The party argued that the lack of recognition for
qualifications in some areas was impeding the movement of
skilled workers to the areas they were needed most.

Part of the SDLP's plan includes accelerating the opening
of an all-Ireland energy market, and advocating the
recognition of the island as a European Energy Zone to help
reduce costs, meet targets and improve planning.

Speaking at the reception, the Taoiseach Mr Ahern said both
sides of the border faced similar economic challenges,
including greater competition from low-cost economies, the
promotion of investment in R&D, the need to deliver quality
health and education services and the need to build world-
class infrastructure.

"We want the children of this country to grow up in peace
and prosperity and with equal opportunity for all," he
said. Mr Ahern also pressed home the importance of power-
sharing in the North.

"Everyone who goes up for election knows that it is about
power-sharing, support for policing and all within a time-
frame of March 26th," he said.

Mr Ahern said it was crucial to look to the future. "As
attitudes change in the North, so we must look up and
appreciate what is happening. Now is the time to focus on
Northern Ireland, not to look away.

"We particularly need to understand the Unionist people and
build a new and durable relationship with them. We must be
ready to play our part in building a better island, on the
basis of respect for all."

© 2007


House Calls For Finucane Probe

By Ray O'Hanlon

Coming hard on the heels of the Police Ombudsman's report
on collusion, the U.S. House of Representatives called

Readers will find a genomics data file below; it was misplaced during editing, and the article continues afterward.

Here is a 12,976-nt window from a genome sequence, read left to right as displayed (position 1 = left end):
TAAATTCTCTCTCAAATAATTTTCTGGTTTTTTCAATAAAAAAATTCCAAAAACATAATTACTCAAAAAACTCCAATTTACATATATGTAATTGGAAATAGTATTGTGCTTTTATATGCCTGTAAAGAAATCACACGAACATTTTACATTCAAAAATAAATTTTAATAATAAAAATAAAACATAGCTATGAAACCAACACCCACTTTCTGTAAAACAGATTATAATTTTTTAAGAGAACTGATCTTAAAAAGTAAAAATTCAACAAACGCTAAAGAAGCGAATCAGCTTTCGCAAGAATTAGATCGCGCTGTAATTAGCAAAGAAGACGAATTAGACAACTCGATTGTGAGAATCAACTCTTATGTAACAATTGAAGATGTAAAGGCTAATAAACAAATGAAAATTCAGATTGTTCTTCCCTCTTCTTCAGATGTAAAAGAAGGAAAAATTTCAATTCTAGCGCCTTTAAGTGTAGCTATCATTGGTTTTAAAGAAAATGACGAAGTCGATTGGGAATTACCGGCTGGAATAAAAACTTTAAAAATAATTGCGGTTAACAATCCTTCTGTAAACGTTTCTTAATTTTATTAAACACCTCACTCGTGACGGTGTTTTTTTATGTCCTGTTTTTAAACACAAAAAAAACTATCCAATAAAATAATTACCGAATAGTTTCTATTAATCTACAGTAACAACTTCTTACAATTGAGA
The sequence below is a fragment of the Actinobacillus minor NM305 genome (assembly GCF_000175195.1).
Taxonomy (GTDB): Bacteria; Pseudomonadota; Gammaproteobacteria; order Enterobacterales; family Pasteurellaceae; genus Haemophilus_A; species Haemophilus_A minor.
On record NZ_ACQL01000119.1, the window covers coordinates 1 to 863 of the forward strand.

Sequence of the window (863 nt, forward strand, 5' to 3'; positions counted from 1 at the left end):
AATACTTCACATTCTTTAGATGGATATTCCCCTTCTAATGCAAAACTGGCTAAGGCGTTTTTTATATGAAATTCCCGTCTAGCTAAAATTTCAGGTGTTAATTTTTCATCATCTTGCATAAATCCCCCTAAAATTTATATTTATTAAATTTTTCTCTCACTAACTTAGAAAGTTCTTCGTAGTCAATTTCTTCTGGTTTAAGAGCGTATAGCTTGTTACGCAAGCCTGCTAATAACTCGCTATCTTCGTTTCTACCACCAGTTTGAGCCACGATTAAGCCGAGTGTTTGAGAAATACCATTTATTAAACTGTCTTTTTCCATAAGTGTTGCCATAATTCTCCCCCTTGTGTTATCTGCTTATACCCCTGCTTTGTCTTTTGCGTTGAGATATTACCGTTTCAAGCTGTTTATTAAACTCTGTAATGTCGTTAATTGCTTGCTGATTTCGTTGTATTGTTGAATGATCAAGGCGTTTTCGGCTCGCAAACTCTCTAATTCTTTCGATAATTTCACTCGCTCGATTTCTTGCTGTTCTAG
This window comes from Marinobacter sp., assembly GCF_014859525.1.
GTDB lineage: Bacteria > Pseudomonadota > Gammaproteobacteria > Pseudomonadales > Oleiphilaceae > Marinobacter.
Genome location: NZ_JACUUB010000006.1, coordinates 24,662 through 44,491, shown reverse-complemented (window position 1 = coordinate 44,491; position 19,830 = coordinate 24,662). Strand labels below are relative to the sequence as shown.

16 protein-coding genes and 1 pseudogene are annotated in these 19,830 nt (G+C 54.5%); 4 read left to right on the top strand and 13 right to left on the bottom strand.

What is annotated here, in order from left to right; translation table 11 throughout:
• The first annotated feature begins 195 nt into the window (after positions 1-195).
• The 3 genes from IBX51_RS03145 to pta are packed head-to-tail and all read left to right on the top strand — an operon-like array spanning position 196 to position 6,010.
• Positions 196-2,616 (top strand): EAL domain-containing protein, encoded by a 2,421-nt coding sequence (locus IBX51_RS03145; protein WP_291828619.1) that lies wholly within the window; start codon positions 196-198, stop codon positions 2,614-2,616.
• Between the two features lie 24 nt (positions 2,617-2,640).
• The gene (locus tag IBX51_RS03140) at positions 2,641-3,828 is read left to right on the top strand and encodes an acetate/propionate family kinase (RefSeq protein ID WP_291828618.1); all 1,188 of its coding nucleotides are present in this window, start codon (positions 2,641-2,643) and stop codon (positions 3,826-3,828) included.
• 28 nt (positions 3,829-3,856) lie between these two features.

Tuesday for a full independent inquiry into the 1989 murder
of Belfast lawyer Pat Finucane. Recently, the House
Committee on Foreign Affairs, chaired by Democratic Rep.
Tom Lantos, took a bipartisan line in voting through a
resolution authored by New Jersey Republican Rep. Chris
Smith that renewed its call for an inquiry into the murder.

That vote took place a day after the publication of what
Smith described as a "devastating report" detailing acts of
collusion between loyalist paramilitaries and police in
Northern Ireland.

The House resolution calls on the British government to now
begin a full "independent public judicial" investigation of
Finucane's murder.

"Pat Finucane was a courageous human rights activist and a
loving father and husband. It is imperative that the
questions surrounding Mr. Finucane's murder are answered in
order to restore full confidence in the rule of law in the
north of Ireland," Rep. Smith said in a statement

"Any agents of the government who may have colluded in the
murder of a defense attorney must be held accountable,"
added Smith, who over the years has authored three separate
congressional bills alleging human rights abuses by the
police in Northern Ireland.

Finucane was gunned down in front of his wife and children
and in the years since his death political figures and